This chafing irritation is mutual. Senate Republicans are allegedly frustrated with Trump, too. They are exasperated by his public comments undermining their efforts to craft consensus around controversial legislation. They are frustrated by his attacks on their vulnerable members. They are annoyed by his attempt to remake the party in Congress in his name, an effort that is visible in the Republican National Committee’s conspicuously sluggish response to requests for support on behalf of Alabama Senator Luther Strange. The appointed senator faces a field of primary challengers, all of whom (including Strange), are competing to appear more Trumpian than the other guy.

The list of grievances that is tearing the loose alliance between the GOP in Congress and the White House apart is long and growing. According to Isenstadt, the lingering antipathy between the Senate GOP and Trump stems from the 2016 campaign and, in particular, the release of the “Access Hollywood” tape, which prompted a number of Republicans to call for Trump to relinquish the GOP’s presidential nomination. Like the object of their affections, Trump’s defenders are apt to conflate the personal and the public. They may see the president’s efforts to remake the party over which he presides in his image as perfectly justified, even if targeting vulnerable members in swing states may jeopardize the GOP’s majorities. After all, what good are those lethargic, factional Republican majorities anyway? This is the logic of “burn it all down.”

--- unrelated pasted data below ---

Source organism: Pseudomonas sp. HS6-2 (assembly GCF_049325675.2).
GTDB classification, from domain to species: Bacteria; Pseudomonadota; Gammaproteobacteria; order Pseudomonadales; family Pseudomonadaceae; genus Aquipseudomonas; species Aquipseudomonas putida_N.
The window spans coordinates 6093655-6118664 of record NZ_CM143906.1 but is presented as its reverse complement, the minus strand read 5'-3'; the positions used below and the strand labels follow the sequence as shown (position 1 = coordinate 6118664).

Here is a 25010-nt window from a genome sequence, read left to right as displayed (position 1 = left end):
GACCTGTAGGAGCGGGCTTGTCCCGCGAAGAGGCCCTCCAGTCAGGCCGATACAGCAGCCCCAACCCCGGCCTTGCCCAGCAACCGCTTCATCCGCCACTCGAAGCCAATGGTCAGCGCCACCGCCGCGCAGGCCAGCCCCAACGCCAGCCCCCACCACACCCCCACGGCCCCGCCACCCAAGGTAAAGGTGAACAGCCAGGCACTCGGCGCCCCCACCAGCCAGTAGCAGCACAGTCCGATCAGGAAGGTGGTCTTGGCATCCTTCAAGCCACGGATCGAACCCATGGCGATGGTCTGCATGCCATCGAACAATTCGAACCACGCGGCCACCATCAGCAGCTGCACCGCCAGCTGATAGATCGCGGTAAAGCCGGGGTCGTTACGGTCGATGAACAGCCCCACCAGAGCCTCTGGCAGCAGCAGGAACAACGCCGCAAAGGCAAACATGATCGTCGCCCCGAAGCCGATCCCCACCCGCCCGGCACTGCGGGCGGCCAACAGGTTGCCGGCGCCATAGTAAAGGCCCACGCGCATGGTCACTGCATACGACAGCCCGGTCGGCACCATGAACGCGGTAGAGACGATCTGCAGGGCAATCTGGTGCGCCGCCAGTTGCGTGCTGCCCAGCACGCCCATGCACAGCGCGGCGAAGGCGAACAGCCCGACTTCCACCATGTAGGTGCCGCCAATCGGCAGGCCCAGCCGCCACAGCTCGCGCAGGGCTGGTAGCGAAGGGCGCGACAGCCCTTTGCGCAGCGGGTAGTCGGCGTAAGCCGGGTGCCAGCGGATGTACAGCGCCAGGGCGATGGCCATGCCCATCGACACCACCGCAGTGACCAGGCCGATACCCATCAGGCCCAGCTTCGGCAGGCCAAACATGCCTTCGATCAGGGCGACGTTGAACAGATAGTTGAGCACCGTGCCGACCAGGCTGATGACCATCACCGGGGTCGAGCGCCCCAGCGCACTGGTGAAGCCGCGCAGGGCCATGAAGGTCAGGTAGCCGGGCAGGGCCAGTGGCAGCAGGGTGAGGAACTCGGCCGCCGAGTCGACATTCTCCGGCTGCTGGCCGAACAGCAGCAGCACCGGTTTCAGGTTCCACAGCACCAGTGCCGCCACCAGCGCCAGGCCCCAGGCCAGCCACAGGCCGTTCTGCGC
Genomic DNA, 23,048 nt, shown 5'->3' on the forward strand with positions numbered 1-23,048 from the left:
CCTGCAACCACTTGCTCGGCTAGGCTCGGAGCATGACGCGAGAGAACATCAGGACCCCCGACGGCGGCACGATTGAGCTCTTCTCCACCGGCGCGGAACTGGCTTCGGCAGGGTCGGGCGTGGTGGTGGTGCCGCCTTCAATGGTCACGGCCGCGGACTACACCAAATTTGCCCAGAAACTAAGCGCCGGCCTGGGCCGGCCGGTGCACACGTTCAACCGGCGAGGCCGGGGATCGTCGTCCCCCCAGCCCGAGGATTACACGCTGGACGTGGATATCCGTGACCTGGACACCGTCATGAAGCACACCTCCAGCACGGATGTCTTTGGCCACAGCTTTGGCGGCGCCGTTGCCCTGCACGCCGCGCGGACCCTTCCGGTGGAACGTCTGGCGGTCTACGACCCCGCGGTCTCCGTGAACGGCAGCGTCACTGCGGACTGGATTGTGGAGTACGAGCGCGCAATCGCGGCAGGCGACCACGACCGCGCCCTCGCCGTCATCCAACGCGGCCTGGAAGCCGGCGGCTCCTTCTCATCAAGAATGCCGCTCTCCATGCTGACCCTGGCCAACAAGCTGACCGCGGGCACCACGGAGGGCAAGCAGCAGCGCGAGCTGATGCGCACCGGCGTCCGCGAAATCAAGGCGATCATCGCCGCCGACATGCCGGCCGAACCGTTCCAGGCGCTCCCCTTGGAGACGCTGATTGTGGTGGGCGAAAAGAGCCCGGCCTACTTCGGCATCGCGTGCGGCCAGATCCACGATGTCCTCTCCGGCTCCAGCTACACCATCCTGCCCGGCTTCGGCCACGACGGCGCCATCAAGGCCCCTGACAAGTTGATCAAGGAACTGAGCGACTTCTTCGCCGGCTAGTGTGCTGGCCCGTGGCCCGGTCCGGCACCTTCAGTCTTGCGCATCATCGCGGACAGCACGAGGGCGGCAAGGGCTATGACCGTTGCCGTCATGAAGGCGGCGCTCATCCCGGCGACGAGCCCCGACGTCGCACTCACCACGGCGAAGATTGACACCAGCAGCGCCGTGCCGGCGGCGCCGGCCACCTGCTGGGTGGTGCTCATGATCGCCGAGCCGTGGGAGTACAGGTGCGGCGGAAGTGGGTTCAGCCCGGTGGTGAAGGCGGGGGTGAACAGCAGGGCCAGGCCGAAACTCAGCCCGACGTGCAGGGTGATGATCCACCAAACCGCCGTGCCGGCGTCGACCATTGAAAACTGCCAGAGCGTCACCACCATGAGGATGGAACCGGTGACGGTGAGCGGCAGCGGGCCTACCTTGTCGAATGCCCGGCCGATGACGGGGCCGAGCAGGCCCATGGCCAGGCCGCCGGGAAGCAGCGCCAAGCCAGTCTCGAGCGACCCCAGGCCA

If, however, the pro-Trump right is inclined to support the president—either through the uncompromising logic of partisan loyalty, the hectoring of the talker class, or antipathy toward the slow pace of Congress—it weakens their value as a wing of the Republican coalition. The president’s pique-fueled resolve to punish his party’s members for their insolence is self-defeating; weakening his allies in Trump-skeptical states like Nevada and Arizona will result in fewer allies. Those inclined to support the president along this self-destructive course (among many others) cherish their grievance more than governance.

If August comes and goes without any major legislation becoming law, President Trump may be preparing to shift the blame for that historic debacle onto congressional shoulders. The president’s supporters will cheer this destructive civil conflict, while most members of the GOP conference in Congress unable to return fire. All the while, enthusiasm for the Republican project will wane ahead of what should be an already difficult election cycle for the governing party. This isn’t an unforeseen consequence of Donald Trump’s ascension to lead the GOP. Indeed, it was the original intent.